I propose to take Questions Nos. 88 to 90, inclusive, together.
Public procurement is the acquisition, whether under formal contract or not, of works, supplies and services by public bodies. National rules governing public procurement must comply with the relevant EU, WTO and national legal requirements and obligations. The aim of European and national rules is to promote an open, competitive and non-discriminatory public procurement regime which delivers best value for money.
In this regard, public procurement rules include provisions that allow Member States to require a contractor to comply with EU and National legislation on the protection of labour rights. As a consequence public procurement procedures require applicants to meet certain standards when applying for public contracts and applicants are required to make declarations in relation to their financial standing, their legal standing and in relation to payment of taxes and social contributions.
Contracting authorities may also require applicants for public contracts to declare that they have not breached their obligations in the fields of environmental, social and labour law established by Union law, national law, collective agreements or by the international environmental, social and labour law provisions listed in Annex X of 2014/24/EU.
These requirements are set out in the template documents used in tendering for goods and services which have been developed by the Office of Government Procurement in conjunction with the Office of the Attorney General and the Chief State Solicitor’s Office.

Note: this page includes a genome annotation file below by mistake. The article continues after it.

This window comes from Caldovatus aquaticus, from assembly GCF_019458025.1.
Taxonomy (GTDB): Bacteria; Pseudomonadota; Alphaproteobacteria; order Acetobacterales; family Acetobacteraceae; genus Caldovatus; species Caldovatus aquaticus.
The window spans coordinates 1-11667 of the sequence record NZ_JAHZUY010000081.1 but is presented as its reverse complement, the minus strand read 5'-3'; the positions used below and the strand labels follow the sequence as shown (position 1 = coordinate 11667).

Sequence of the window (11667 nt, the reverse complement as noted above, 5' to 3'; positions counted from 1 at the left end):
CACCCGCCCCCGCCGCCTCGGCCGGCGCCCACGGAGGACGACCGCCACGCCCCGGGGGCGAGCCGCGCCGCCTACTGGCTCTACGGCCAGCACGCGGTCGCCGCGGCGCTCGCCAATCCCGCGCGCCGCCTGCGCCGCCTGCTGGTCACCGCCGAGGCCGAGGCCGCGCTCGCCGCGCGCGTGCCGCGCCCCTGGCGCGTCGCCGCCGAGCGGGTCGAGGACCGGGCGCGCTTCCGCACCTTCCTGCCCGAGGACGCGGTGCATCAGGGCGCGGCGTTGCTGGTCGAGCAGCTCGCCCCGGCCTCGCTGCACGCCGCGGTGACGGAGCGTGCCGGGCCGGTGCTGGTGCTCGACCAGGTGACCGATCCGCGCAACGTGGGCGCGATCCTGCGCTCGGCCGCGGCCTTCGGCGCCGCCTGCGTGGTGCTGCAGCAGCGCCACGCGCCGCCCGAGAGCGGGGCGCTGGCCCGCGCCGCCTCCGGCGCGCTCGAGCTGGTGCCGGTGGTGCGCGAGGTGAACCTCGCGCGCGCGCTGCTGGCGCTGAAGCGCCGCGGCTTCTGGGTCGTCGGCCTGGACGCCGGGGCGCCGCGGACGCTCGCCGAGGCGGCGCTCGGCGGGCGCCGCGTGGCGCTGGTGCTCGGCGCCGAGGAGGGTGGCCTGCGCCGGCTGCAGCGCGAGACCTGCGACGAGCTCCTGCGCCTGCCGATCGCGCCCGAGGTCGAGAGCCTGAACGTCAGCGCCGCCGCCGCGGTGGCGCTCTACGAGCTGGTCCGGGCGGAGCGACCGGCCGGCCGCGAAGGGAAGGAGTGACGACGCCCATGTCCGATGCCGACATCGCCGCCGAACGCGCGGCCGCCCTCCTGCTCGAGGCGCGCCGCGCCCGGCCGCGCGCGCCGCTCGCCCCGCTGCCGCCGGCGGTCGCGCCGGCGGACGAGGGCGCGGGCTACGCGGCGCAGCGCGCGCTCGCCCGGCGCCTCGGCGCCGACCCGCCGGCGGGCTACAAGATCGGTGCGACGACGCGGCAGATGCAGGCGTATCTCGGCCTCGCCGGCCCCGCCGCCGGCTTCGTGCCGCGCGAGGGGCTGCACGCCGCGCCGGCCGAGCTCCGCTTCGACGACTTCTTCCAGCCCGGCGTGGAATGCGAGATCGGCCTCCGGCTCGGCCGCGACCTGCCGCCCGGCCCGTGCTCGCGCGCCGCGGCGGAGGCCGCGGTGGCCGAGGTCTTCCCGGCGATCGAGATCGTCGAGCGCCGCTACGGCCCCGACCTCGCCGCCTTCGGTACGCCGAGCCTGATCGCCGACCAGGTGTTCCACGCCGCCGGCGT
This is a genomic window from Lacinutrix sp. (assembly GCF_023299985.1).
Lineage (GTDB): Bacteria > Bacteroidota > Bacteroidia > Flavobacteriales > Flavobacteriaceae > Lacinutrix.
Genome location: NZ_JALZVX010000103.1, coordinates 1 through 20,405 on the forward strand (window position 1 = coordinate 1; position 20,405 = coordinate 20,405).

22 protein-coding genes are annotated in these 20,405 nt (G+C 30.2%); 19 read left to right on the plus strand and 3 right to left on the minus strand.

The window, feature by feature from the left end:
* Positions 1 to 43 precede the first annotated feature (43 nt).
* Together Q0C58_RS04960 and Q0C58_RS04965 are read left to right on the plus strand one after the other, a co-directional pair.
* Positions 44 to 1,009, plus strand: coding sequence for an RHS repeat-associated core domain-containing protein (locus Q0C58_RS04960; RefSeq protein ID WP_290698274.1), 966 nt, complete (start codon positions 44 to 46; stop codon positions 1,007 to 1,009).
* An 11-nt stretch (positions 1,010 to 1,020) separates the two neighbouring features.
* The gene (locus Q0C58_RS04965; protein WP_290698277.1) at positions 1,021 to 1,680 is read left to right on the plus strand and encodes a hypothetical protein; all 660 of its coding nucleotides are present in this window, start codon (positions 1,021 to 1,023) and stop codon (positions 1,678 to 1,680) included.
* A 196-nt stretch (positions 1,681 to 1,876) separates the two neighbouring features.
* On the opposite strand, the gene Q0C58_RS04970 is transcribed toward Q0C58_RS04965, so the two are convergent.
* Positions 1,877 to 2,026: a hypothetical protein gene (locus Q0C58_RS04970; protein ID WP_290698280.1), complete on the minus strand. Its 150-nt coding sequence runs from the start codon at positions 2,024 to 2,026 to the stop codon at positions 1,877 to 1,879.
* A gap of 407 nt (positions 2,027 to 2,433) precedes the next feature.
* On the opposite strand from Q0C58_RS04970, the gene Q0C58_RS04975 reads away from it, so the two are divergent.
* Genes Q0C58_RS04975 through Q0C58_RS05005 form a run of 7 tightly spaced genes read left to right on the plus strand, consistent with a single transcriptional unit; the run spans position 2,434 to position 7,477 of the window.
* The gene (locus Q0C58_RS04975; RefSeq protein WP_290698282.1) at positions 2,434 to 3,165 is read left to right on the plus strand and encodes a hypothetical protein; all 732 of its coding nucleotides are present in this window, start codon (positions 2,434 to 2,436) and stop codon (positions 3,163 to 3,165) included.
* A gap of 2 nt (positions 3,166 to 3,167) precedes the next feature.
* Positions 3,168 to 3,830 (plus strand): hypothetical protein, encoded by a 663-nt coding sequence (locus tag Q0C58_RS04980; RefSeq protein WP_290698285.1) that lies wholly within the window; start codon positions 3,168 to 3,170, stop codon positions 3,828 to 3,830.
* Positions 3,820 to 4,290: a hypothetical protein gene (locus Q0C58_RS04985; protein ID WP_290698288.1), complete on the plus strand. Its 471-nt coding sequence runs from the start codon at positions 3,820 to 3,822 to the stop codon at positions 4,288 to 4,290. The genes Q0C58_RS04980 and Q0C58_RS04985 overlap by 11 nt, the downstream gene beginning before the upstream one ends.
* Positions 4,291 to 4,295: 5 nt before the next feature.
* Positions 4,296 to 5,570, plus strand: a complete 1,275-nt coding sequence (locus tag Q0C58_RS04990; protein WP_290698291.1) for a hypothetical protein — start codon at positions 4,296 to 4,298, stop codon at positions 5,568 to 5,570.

The management of a tendering process for a public contract is a matter for each contracting authority. It is the responsibility of each contracting authority to assess that tenderers comply with all the requirements of the process.
Public bodies are required to reject a tender where it can be established that it is abnormally low because it does not meet with the obligations imposed by environmental, social and labour law.
Once awarded, the conditions of the public works contracts require the contractor to certify compliance with employment law, to maintain records of all those employed on the site, regardless of whether they are employees of the contractor or their subcontractors, and the hours worked by them. Where requested, the contractor must also provide details of the payments made to those employed on the site. Where the contractor fails to comply with their obligations under the contract or employment law, deductions may be made from payments due under the contract until the situation is rectified.
It is important to note that employment law and its enforcement, in both public and private contracts, is a matter for the relevant State authorities, including the Workplace Relations Commission and the Departments of Business, Enterprise and Innovation and Employment Affairs and Social Protection.